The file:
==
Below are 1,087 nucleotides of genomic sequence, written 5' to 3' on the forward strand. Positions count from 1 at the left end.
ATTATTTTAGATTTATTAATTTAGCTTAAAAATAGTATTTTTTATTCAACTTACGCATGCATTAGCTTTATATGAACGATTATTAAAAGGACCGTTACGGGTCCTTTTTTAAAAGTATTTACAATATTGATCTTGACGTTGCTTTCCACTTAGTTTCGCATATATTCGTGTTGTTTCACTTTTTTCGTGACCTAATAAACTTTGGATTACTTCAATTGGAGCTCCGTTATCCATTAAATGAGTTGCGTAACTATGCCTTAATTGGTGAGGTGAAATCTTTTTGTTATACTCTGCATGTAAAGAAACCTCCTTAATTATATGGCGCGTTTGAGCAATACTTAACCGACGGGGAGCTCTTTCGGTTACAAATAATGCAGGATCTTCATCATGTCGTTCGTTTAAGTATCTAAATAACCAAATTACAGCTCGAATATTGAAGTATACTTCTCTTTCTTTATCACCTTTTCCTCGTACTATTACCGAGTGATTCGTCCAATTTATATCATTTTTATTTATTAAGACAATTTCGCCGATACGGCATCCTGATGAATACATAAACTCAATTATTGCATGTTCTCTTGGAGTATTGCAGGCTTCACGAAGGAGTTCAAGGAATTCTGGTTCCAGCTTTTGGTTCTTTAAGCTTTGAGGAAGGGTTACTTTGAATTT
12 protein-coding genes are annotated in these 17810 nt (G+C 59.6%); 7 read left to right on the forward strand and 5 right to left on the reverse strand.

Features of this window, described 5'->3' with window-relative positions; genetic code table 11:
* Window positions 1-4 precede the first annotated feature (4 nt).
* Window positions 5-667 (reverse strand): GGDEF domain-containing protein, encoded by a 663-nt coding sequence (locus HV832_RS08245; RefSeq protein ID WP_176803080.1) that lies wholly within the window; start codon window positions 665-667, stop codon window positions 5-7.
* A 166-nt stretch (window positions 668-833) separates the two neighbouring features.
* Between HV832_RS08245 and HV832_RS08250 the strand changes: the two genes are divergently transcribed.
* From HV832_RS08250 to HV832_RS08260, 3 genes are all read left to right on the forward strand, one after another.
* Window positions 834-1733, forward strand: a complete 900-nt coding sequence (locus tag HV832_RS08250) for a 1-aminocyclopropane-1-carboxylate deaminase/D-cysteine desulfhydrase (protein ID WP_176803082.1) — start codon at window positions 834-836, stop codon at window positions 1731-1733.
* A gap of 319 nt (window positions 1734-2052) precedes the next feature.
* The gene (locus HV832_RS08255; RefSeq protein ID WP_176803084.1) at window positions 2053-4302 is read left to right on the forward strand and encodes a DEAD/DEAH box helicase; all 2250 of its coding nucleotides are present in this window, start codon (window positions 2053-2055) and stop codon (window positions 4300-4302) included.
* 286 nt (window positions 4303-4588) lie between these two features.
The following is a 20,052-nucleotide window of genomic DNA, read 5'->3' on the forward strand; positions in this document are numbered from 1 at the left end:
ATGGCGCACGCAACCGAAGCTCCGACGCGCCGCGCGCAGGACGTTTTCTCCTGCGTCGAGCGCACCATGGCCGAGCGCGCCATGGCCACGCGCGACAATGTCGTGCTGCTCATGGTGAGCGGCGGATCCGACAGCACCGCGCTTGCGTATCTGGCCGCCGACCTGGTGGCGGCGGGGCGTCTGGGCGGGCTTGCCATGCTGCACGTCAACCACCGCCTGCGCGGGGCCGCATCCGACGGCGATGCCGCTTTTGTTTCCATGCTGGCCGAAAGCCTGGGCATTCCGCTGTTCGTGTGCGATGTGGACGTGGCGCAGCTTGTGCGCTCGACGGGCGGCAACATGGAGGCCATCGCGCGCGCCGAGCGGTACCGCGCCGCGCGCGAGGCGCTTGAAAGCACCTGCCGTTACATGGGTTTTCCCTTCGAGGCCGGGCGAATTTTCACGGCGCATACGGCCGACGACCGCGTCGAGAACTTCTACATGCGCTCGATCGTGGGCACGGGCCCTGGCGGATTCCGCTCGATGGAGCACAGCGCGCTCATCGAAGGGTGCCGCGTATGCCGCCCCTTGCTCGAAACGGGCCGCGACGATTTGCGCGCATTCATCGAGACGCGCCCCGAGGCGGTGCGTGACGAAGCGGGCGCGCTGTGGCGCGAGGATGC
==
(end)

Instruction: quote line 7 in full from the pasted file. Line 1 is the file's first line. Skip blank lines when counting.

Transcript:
* A 166-nt stretch (window positions 668-833) separates the two neighbouring features.